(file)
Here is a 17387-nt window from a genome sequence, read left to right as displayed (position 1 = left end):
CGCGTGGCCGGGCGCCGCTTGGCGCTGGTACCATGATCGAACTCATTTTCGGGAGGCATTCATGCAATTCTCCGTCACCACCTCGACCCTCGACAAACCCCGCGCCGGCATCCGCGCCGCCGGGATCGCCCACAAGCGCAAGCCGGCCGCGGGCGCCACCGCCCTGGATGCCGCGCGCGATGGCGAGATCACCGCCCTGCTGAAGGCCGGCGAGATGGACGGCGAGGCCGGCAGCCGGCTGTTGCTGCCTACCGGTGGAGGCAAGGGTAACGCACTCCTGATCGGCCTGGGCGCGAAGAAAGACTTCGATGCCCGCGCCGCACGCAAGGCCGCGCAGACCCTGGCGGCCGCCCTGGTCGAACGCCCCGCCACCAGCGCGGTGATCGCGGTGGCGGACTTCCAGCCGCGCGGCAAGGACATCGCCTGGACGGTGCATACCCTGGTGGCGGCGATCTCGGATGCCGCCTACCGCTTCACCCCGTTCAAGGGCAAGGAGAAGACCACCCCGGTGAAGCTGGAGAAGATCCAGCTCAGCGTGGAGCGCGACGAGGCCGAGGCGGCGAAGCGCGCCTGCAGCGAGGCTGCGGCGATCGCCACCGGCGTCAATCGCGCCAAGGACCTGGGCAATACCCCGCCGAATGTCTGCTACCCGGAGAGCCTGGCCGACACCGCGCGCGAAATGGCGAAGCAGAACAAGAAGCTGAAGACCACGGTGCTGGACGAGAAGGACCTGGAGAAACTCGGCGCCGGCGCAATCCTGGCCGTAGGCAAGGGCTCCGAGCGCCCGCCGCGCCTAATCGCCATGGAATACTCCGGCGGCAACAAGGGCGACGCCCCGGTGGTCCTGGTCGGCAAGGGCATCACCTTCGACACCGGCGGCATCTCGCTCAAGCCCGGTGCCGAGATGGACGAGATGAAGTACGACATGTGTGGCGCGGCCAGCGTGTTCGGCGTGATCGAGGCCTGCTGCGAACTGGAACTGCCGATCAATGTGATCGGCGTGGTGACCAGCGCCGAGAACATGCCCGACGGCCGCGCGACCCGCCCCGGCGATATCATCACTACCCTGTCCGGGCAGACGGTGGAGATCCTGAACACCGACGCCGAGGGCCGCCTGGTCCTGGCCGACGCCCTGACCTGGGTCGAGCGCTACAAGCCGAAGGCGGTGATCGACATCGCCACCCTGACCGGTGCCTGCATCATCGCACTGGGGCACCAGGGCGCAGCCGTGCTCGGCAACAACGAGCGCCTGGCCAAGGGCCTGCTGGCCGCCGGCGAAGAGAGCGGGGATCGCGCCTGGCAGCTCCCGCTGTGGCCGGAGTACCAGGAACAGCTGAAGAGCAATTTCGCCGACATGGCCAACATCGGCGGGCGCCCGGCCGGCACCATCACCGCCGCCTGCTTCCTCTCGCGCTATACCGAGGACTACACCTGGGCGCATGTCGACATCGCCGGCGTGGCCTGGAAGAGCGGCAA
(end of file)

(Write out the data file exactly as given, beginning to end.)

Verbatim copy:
Here is a 17387-nt window from a genome sequence, read left to right as displayed (position 1 = left end):
CGCGTGGCCGGGCGCCGCTTGGCGCTGGTACCATGATCGAACTCATTTTCGGGAGGCATTCATGCAATTCTCCGTCACCACCTCGACCCTCGACAAACCCCGCGCCGGCATCCGCGCCGCCGGGATCGCCCACAAGCGCAAGCCGGCCGCGGGCGCCACCGCCCTGGATGCCGCGCGCGATGGCGAGATCACCGCCCTGCTGAAGGCCGGCGAGATGGACGGCGAGGCCGGCAGCCGGCTGTTGCTGCCTACCGGTGGAGGCAAGGGTAACGCACTCCTGATCGGCCTGGGCGCGAAGAAAGACTTCGATGCCCGCGCCGCACGCAAGGCCGCGCAGACCCTGGCGGCCGCCCTGGTCGAACGCCCCGCCACCAGCGCGGTGATCGCGGTGGCGGACTTCCAGCCGCGCGGCAAGGACATCGCCTGGACGGTGCATACCCTGGTGGCGGCGATCTCGGATGCCGCCTACCGCTTCACCCCGTTCAAGGGCAAGGAGAAGACCACCCCGGTGAAGCTGGAGAAGATCCAGCTCAGCGTGGAGCGCGACGAGGCCGAGGCGGCGAAGCGCGCCTGCAGCGAGGCTGCGGCGATCGCCACCGGCGTCAATCGCGCCAAGGACCTGGGCAATACCCCGCCGAATGTCTGCTACCCGGAGAGCCTGGCCGACACCGCGCGCGAAATGGCGAAGCAGAACAAGAAGCTGAAGACCACGGTGCTGGACGAGAAGGACCTGGAGAAACTCGGCGCCGGCGCAATCCTGGCCGTAGGCAAGGGCTCCGAGCGCCCGCCGCGCCTAATCGCCATGGAATACTCCGGCGGCAACAAGGGCGACGCCCCGGTGGTCCTGGTCGGCAAGGGCATCACCTTCGACACCGGCGGCATCTCGCTCAAGCCCGGTGCCGAGATGGACGAGATGAAGTACGACATGTGTGGCGCGGCCAGCGTGTTCGGCGTGATCGAGGCCTGCTGCGAACTGGAACTGCCGATCAATGTGATCGGCGTGGTGACCAGCGCCGAGAACATGCCCGACGGCCGCGCGACCCGCCCCGGCGATATCATCACTACCCTGTCCGGGCAGACGGTGGAGATCCTGAACACCGACGCCGAGGGCCGCCTGGTCCTGGCCGACGCCCTGACCTGGGTCGAGCGCTACAAGCCGAAGGCGGTGATCGACATCGCCACCCTGACCGGTGCCTGCATCATCGCACTGGGGCACCAGGGCGCAGCCGTGCTCGGCAACAACGAGCGCCTGGCCAAGGGCCTGCTGGCCGCCGGCGAAGAGAGCGGGGATCGCGCCTGGCAGCTCCCGCTGTGGCCGGAGTACCAGGAACAGCTGAAGAGCAATTTCGCCGACATGGCCAACATCGGCGGGCGCCCGGCCGGCACCATCACCGCCGCCTGCTTCCTCTCGCGCTATACCGAGGACTACACCTGGGCGCATGTCGACATCGCCGGCGTGGCCTGGAAGAGCGGCAA